Seeking a unique destination that intermixes adventure and leisure? Well, you can officially consider paradise found by way of the inherently beautiful Yasawa Islands in Fiji. A scenic 2-hour boat transfer from Denarau Harbour on mainland Fiji passes through the Mamanuca island group before strutting north to greet the majestic volcanic island landscape that forms the Yasawa’s. The word Yasawa means heaven in Fijian language – and nowhere on earth boasts a literal translation more totally apt then here.
Part 1. An Eco Inspired Adventure at Barefoot Kuata Island Resort
First port of call on my Yasawa adventure is the visually stunning and welcoming energy of Kuata Island. Aside from the translucent aqua blue hued waters and dense tropical foliage, the first thing I notice is a Fijian warrior standing proudly atop a rocky outcrop. The warrior sounds an echoing conch shell aloud; a historic gesture to offer safe passage for vessels passing through the southern gateway to the Yasawa chain which also serves as an astounding welcome to intrepid island visitors.
Upon arrival to my beachfront lodging I am awestruck by the vivid postcard perfect view from my abode. I’m delighted to be staying in the safari style queen room, it’s effectively a spacious canvas tented glamping like affair with traditional wooden furnishings and a rad semi outdoor river stone walled shower, complete with charming ensuite area. Jackpot! I’m eager to explore the islands surroundings (including a guided cave tour) but not before I book in excitedly, if not a touch apprehensively, for the famous Kuata ‘shark snorkel’.
Kuata Island offers an adrenaline charged ‘shark dive’ for those that like to spice up their life. However, for me the guided shark snorkel seems more appealing. During the briefing I’m told I’ll likely encounter white tipped reef sharks – a notoriously placid species that are familiar with human visits to their local aquatic home.
Since I’m based in Australia I oft associate sharks back home as proper apex predator bad asses. However, here in this idyllic South Pacific Ocean oasis my overarched fears soften, and I happily jump overboard to meet this cruisy species. By happily I mean I’ve semi latched myself onto the dive guide! Nevertheless after a few minutes I swim my own way. I practice free diving and relax amid the colourful reefs that teem with a multitude of intriguing marine life. In total I witness approx. 20 white reef sharks cruising the area, unperturbed by my presence. It is a truly unforgettable and somewhat hypnotic experience that I highly recommend.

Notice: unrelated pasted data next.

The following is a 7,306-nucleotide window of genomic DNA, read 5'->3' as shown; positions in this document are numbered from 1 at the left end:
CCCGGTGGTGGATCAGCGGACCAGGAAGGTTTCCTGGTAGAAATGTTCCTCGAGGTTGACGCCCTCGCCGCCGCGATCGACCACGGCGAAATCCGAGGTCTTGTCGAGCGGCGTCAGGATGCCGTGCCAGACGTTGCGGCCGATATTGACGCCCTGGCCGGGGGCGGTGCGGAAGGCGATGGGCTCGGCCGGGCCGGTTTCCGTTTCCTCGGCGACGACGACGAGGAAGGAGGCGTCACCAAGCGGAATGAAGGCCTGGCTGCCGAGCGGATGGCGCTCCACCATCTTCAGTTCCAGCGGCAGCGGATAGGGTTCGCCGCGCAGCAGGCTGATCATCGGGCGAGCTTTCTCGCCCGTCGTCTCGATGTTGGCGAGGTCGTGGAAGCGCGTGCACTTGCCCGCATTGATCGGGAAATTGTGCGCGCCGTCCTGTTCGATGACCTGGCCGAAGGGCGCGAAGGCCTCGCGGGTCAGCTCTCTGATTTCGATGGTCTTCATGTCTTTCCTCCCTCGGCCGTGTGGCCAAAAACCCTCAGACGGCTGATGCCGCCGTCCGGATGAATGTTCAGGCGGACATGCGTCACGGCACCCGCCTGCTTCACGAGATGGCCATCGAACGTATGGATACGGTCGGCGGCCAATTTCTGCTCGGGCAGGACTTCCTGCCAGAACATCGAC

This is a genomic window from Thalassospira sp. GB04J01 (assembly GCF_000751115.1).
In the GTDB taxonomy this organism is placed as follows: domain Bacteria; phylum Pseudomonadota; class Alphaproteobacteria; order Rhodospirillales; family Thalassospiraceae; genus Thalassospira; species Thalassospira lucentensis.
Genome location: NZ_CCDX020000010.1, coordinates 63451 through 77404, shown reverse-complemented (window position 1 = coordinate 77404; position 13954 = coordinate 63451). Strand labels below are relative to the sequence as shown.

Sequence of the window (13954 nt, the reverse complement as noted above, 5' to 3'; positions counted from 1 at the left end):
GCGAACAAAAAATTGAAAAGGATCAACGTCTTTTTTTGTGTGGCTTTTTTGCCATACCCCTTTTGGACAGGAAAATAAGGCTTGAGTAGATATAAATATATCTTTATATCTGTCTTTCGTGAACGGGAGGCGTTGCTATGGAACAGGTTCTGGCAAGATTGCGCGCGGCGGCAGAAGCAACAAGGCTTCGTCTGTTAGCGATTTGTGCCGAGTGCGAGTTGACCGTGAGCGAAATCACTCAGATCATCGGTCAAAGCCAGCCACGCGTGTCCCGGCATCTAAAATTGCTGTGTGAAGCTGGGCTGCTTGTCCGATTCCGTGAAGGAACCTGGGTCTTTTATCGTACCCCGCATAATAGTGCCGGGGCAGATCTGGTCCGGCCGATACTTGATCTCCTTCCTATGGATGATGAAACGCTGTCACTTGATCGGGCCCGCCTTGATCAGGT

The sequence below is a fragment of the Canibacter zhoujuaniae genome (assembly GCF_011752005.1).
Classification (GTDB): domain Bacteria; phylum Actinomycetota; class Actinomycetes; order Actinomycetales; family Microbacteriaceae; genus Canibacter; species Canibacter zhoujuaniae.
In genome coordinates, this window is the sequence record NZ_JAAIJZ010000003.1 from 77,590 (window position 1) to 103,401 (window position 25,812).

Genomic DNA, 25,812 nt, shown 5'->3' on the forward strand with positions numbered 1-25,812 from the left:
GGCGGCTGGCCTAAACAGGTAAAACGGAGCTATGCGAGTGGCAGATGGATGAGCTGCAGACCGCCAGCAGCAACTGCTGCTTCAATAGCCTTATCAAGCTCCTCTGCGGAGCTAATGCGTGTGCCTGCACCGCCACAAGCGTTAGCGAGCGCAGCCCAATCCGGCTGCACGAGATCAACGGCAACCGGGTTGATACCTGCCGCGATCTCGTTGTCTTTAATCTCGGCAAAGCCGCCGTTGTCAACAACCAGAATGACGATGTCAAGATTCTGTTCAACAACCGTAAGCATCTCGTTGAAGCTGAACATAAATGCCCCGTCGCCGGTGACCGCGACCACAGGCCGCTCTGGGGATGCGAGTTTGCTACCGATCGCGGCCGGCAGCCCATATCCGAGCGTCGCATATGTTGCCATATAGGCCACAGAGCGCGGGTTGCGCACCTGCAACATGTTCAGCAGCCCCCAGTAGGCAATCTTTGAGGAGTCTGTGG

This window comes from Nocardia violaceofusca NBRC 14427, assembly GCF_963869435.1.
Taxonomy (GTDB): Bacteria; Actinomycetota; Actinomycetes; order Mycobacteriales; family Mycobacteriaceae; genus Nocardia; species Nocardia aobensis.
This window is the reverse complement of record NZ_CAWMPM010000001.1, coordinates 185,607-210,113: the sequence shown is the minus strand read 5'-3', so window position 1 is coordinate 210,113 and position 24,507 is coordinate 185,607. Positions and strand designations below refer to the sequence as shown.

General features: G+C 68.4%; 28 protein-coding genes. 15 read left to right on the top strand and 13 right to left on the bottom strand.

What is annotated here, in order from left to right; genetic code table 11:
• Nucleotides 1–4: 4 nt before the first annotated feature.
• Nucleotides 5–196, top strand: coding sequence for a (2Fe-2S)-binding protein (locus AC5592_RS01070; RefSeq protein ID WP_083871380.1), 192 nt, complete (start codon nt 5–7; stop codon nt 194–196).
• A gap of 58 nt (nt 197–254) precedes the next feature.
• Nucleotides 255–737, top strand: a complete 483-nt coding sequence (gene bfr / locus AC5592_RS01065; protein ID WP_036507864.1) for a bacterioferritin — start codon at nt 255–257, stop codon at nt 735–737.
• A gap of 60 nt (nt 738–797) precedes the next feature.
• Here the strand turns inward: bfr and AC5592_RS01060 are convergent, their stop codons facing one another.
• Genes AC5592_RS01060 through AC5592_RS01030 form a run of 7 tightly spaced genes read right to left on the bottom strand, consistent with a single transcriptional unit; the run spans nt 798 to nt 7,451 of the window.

Part 2. The Magic of Barefoot Manta Island Resort
Adventure awaits at Kuata’s sister eco-friendly lodge at Barefoot Manta Island. Its Fijian name is Drawaqa Island and the place is surrounded by 3 ultra-calm lagoons that greet green scaped volcanic peaks. This most tranquil zone is steeped in mysticism and home to the annual (Nov -May) Manta Ray migration.
Again, my island accommodation is a superb combination of high quality eco luxury at an unspoiled Fijian location – a nature lover’s utopia. The first morning I embark on a gentle hike to the islands high point and pass by mountain goats, curious lizards and an abundance of tropical bird life. I take a bunch of panoramic photos of the island vistas that automatically inspire Instagram envy to friends back home.
Barefoot Manta Island is within a sprawling marine reserve. The coral reefs are in immaculate health and show off the regions title as the soft coral capital of the world. I’m fortunate to meet with the two marine biologists that reside here who eagerly inform me of the resorts sustainable environmental practices and show me around their onsite marine research centre. It’s terrific to encounter people so passionate about their role in educating folk about the importance of marine conservation.
Luckily for me a resident marine biologist is my guide for the much-anticipated Manta Ray snorkel. Water clarity in the Yasawa’s is world class and the Manta Ray are great at making a regal entrance. Here in the Yasawa Islands there’s two main colourways for manta ray; a sheened onyx black or bold chevron print. To be honest, swimming alongside manta ray in the wild is quite the sensory overload. Add to that the other aquatic creatures you encounter including sea turtles and pelagic fish it makes for a once in a lifetime experience. Guests are blessed to feel so completely at one with nature as they effortlessly snorkel along gentle ocean currents.
Overall, I was thoroughly impressed by my barefoot in Yasawa’s adventure. First by the visual, second by the Fijian people and third by the myriad of experiences I willingly threw myself into. Check out the eco-resort websites for a detailed account of all the adventure activities ready and waiting for your arrival.
By Roxanne Williams